07 Aug Dementia patients and their dental care
There is a topic of increased interest but most people don’t like to discuss it because it touches on personal feelings or the feelings of beloved ones.
As we are aware there are more people keeping their teeth at advanced ages, at the same time people tend to have a number of diseases that can limit or interfere with some dental and/or medical treatments. These diseases are confined not only to physical but also to mental conditions.
If we add the fact that a large number of seniors remain confined at retirement institutions, you can see the bigger picture, compounded by the fact that a number of these people are not independent any longer and that rely on either community services or the assistance of partners that are in the same age bracket or relatives with a busy schedule.
The most common mental diseases are Dementia (its most common form being Alzheimer’s disease) and Depression. It is accepted that over 20 % of people over 55 suffer from some form of mental condition and the amount of people suffering will double every 20 years .You can see the magnitude of the problem.
In terms of Dentistry and medicine in general, any form of prevention is a lot better than treating a developing condition or an established one.
It is quite difficult to accept such Diagnosis (Dementia) and that it is not going to be any better. Likewise, it is quite different to treat a person at the early stages when the person can make some decisions about his own dental health that at later stages when the person becomes quite uncooperative and somebody else is making decisions for him or her.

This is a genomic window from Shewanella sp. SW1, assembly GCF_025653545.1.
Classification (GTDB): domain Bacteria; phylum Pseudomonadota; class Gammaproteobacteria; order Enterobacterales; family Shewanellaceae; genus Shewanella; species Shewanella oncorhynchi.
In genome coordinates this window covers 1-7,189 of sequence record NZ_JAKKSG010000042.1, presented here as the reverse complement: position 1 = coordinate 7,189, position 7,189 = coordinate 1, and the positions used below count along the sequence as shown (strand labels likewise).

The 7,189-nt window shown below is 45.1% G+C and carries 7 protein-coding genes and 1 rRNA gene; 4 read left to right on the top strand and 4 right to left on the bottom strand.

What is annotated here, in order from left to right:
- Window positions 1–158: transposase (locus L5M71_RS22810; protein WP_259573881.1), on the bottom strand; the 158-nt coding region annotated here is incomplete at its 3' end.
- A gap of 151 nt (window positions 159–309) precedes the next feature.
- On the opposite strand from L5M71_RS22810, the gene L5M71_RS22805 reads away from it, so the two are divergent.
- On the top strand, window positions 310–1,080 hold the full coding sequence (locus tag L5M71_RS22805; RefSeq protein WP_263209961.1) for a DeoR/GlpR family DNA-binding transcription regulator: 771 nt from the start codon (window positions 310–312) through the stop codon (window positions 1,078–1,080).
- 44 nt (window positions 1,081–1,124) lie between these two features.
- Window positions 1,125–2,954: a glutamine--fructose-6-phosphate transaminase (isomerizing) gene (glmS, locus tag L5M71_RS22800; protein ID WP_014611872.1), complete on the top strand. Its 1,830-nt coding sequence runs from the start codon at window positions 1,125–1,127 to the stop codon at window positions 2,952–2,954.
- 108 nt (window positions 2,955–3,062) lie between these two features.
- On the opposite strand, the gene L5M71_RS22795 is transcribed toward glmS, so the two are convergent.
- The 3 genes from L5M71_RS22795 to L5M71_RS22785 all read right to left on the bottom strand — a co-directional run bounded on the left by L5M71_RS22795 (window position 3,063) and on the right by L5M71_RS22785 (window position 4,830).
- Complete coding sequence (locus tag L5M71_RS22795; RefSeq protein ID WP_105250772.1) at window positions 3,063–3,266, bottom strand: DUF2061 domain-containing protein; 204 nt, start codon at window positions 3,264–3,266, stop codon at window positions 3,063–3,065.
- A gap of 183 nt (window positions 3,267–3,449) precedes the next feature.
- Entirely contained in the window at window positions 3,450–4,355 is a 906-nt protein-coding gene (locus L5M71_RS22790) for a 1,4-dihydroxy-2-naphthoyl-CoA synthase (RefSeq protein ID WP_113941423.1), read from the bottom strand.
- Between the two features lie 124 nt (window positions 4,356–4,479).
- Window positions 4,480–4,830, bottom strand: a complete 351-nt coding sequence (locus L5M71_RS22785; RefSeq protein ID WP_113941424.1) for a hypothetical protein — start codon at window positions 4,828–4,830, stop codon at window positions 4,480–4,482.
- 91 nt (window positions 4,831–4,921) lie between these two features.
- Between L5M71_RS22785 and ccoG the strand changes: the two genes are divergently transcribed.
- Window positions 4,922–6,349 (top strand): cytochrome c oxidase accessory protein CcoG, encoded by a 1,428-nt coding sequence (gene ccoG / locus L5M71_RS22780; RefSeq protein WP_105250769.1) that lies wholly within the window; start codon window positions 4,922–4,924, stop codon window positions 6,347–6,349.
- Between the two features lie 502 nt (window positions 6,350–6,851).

How to take all of this on board??? We know it is not easy and most of us are associated or have been associated with a person going through the different stages of this mental disease. A person who looks physically sound but doesn’t recognize his or her partner or his own children is a picture printed in our memories.
As Dentists and thanks to the progress of technology and techniques, we are in a position to treat most of the dental problems. However , the difficult area is to ascertain how much treatment a person needs in order to have a comfortable function of his/her oral tissues or to keep a good level of oral health .
We know that most people confined to mental institutions do not have a good level of dental care, we might not like this statement but experience points otherwise. There are not many people who like to brush somebody else’s teeth and gums. Needless to say, even fewer would clean somebody else’s dentures.
Finally, we might need to think whether all of this should be discussed with the person affected at the time of Diagnosis or early stages of the disease. I guess by doing that we could offer some dignity and respect to this person. What happens after… you all have seen it.
Until the month of August…